President Donald Trump ordered new economic sanctions Thursday against any bank or other company doing business with North Korea, in response to Pyongyang’s defiant nuclear program.
The move is designed to tighten the economic screws on North Korean leader Kim Jong Un, in hopes of halting his development of nuclear warheads and the missiles to deliver them.
The president announced the order as he met with South Korean President Moon Jae-in and Japanese Prime Minister Shinzo Abe on the sidelines of the U.N. General Assembly.
He said the order would help target individuals and companies doing business with Pyongyang. Specifically, he said it enhances the Treasury Department’s authority to target those conducting significant trade with the regime, including by sanctioning foreign banks.
“It is unacceptable that others financially support this criminal rogue regime,” Trump said.
He added, “Foreign banks will face a clear choice. Do business with the United States, or facilitate trade with the lawless regime in North Korea.”
Treasury Secretary Steven Mnuchin echoed the president as he issued a warning to foreign banks at a news conference Thursday.
“Foreign financial institutions are now on notice that going forward they can choose to do business with the United States or with North Korea, but not both,” he said.
Mnuchin said the executive order authorizes the Treasury Department to suspend U.S. account access to foreign banks that knowingly facilitate “significant transactions tied to trade with North Korea.”
“For too long, North Korea has evaded sanctions and used the international financial system to facilitate funding for its weapons of mass destruction and ballistic missile programs,” Mnuchin said. “No bank in any country should be used to facilitate Kim Jong Un’s destructive behavior.”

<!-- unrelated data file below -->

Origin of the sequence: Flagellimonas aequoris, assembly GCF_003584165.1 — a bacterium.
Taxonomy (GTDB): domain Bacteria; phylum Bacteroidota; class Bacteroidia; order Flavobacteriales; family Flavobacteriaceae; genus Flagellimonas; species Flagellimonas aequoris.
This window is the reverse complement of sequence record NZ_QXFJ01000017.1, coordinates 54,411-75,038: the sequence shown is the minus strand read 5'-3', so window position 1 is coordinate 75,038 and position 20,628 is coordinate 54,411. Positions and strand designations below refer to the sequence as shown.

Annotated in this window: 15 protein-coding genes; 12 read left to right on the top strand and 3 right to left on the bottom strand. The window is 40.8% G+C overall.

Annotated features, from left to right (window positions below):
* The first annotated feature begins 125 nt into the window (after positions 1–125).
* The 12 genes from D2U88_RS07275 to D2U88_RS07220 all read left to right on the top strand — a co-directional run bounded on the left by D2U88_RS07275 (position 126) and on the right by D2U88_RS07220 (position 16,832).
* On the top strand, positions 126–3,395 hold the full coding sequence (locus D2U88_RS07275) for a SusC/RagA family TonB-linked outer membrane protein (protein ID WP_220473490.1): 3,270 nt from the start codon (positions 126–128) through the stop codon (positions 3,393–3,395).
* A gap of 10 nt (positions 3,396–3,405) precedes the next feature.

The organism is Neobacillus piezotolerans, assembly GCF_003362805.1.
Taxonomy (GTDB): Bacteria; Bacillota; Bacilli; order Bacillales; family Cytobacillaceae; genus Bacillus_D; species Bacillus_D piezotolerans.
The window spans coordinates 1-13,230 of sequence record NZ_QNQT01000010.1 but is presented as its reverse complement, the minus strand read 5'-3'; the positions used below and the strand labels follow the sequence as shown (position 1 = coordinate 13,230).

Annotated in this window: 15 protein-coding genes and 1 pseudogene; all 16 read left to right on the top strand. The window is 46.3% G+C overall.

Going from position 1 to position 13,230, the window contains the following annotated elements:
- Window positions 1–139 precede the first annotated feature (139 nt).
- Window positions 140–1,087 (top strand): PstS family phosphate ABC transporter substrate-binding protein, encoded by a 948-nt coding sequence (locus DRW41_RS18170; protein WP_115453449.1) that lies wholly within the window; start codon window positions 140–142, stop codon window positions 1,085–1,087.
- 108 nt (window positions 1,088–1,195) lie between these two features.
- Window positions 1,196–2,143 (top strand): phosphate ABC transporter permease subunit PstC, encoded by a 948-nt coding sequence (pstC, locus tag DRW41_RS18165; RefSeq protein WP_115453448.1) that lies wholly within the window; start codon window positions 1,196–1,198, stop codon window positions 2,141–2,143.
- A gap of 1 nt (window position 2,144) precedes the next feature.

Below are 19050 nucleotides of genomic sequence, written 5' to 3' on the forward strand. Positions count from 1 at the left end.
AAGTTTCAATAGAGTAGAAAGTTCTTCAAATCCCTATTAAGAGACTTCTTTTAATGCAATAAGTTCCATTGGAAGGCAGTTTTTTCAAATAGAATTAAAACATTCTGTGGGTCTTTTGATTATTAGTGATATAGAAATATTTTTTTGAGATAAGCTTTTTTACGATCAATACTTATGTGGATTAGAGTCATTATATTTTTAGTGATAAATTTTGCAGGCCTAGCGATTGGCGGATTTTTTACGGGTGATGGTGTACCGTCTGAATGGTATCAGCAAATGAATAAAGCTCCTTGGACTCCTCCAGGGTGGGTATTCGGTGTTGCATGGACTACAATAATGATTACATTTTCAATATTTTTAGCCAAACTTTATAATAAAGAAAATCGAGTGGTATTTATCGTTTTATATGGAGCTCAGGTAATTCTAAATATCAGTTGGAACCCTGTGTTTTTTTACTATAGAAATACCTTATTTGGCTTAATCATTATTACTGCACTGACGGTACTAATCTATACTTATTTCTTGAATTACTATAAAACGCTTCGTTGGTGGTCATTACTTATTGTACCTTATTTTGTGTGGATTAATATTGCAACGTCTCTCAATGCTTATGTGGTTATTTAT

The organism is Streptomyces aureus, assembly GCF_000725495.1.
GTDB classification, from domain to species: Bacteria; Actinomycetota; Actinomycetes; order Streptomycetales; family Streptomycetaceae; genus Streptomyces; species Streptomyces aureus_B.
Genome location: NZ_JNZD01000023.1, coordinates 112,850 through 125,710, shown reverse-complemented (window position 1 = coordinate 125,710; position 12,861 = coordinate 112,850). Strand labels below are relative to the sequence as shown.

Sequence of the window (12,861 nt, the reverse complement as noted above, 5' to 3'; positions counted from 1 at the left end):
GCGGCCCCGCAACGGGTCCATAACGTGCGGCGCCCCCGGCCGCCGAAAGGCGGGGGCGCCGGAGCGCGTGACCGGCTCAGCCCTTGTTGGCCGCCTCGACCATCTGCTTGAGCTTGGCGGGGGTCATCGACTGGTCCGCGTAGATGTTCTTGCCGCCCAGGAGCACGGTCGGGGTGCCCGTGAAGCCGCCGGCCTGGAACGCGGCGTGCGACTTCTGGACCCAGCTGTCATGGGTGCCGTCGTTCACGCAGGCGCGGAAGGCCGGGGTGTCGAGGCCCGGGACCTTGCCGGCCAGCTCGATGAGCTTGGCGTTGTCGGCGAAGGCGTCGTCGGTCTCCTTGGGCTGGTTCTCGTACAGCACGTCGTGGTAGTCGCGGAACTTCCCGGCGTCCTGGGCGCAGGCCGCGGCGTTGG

According to a fact sheet provided by the White House, the executive order issues a 180-day ban on vessels and aircraft that have visited North Korea from visiting the United States.
It also allows for sanctions of those involved in the construction, energy, financial services, fishing, information technology, manufacturing, medical, mining, textiles, or transportation industries in North Korea.
On the heels of giving a blistering speech before the U.N. General Assembly where the president blasted “rocket man” Kim Jong Un, Trump said Thursday that he seeks a “complete de-nuclearization” of North Korea.
“We cannot have this as a world body any longer,” he said.
Trump also praised China following reports that its banks are halting business with North Korea.
Chinese banks received a document Monday stating they should halt financial services and loans to new and existing North Korean customers as a result of strict U.N. sanctions passed earlier this month, a source told Reuters on Thursday.
“Our bank is fulfilling our international obligations and implementing United Nations sanctions against North Korea. As such, we refuse to handle any individual loans connected to North Korea,” the document reportedly said.
The move comes after repeated calls from the Trump administration for China to help isolate Kim Jong Un’s dictatorship.
“We appreciate it,” Trump said Thursday.
Trump kidded Moon about his use (or his interpreter’s use) of the word “deplorable.”
“That’s been a very lucky word for me and many millions of people,” Trump said.
During his speech to the U.N. General Assembly on Tuesday, Trump warned that the United States would “totally destroy” North Korea if forced to defend itself or its allies against a nuclear attack. But he held out hope that could be avoided through economic and diplomatic pressure.
Trump praised the U.N. Security Council for passing two recent resolutions against North Korea that the president called “hard hitting.” But he added additional measures would be necessary to rein in the North Korean leader.
“We must do much more,” Trump said. “It is time for all nations to work together to isolate the Kim regime until it ceases its hostile behavior.”
Free speech is under attack. Share this article on Social Media by clicking the share button, do your part to keep independent journalism going.